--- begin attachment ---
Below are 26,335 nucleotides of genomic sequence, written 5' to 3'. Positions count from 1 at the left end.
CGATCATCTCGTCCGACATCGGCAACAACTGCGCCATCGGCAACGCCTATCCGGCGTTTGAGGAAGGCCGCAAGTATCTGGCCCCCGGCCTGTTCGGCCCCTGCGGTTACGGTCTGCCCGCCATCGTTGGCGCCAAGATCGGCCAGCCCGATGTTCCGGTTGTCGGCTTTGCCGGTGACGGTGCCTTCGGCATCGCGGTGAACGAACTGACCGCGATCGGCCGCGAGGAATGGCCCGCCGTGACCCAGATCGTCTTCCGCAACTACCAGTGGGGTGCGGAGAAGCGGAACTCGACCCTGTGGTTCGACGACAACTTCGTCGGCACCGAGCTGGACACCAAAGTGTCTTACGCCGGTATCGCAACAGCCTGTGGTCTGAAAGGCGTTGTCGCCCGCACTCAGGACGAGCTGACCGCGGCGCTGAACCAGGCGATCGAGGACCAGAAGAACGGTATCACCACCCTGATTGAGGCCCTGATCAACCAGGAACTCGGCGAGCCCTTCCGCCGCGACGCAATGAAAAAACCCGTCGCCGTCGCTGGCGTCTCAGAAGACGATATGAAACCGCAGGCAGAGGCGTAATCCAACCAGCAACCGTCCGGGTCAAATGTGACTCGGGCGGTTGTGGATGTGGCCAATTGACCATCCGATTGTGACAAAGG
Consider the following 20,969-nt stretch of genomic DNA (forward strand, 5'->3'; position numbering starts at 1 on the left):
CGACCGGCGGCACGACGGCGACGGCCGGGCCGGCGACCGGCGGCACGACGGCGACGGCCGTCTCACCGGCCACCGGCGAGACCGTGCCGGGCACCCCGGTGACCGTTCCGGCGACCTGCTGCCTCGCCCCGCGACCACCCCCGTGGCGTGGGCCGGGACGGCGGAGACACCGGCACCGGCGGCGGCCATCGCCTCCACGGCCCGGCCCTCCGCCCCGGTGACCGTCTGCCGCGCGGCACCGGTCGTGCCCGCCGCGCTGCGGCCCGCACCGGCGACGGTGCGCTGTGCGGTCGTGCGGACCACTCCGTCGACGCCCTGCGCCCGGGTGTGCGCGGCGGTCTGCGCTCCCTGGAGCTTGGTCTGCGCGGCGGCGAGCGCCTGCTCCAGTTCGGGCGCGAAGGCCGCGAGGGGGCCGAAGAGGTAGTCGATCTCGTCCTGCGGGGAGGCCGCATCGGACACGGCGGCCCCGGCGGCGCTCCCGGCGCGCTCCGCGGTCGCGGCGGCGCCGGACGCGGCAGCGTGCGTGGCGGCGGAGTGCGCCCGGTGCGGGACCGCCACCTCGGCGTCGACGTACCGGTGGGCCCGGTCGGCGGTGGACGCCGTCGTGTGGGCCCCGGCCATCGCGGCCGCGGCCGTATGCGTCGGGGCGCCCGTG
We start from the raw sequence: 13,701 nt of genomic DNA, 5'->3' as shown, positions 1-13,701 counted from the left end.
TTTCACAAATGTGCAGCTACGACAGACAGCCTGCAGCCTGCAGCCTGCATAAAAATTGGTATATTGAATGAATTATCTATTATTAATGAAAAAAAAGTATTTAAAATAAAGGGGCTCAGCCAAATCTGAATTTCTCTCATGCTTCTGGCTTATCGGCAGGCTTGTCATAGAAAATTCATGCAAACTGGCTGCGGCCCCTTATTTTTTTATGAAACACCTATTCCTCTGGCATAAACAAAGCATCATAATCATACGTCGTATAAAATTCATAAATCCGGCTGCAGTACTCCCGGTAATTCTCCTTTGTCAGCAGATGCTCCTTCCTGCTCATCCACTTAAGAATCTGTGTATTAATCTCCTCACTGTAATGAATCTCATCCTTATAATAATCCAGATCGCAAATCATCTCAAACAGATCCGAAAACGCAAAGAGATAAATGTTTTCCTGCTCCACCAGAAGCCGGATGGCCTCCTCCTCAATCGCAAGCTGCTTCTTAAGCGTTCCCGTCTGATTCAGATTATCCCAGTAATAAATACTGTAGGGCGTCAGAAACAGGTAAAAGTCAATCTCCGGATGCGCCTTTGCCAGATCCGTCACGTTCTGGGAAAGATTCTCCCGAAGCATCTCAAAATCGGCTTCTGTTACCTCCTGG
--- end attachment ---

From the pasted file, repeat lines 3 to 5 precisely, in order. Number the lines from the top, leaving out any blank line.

Consider the following 20,969-nt stretch of genomic DNA (forward strand, 5'->3'; position numbering starts at 1 on the left):
CGACCGGCGGCACGACGGCGACGGCCGGGCCGGCGACCGGCGGCACGACGGCGACGGCCGTCTCACCGGCCACCGGCGAGACCGTGCCGGGCACCCCGGTGACCGTTCCGGCGACCTGCTGCCTCGCCCCGCGACCACCCCCGTGGCGTGGGCCGGGACGGCGGAGACACCGGCACCGGCGGCGGCCATCGCCTCCACGGCCCGGCCCTCCGCCCCGGTGACCGTCTGCCGCGCGGCACCGGTCGTGCCCGCCGCGCTGCGGCCCGCACCGGCGACGGTGCGCTGTGCGGTCGTGCGGACCACTCCGTCGACGCCCTGCGCCCGGGTGTGCGCGGCGGTCTGCGCTCCCTGGAGCTTGGTCTGCGCGGCGGCGAGCGCCTGCTCCAGTTCGGGCGCGAAGGCCGCGAGGGGGCCGAAGAGGTAGTCGATCTCGTCCTGCGGGGAGGCCGCATCGGACACGGCGGCCCCGGCGGCGCTCCCGGCGCGCTCCGCGGTCGCGGCGGCGCCGGACGCGGCAGCGTGCGTGGCGGCGGAGTGCGCCCGGTGCGGGACCGCCACCTCGGCGTCGACGTACCGGTGGGCCCGGTCGGCGGTGGACGCCGTCGTGTGGGCCCCGGCCATCGCGGCCGCGGCCGTATGCGTCGGGGCGCCCGTG
We start from the raw sequence: 13,701 nt of genomic DNA, 5'->3' as shown, positions 1-13,701 counted from the left end.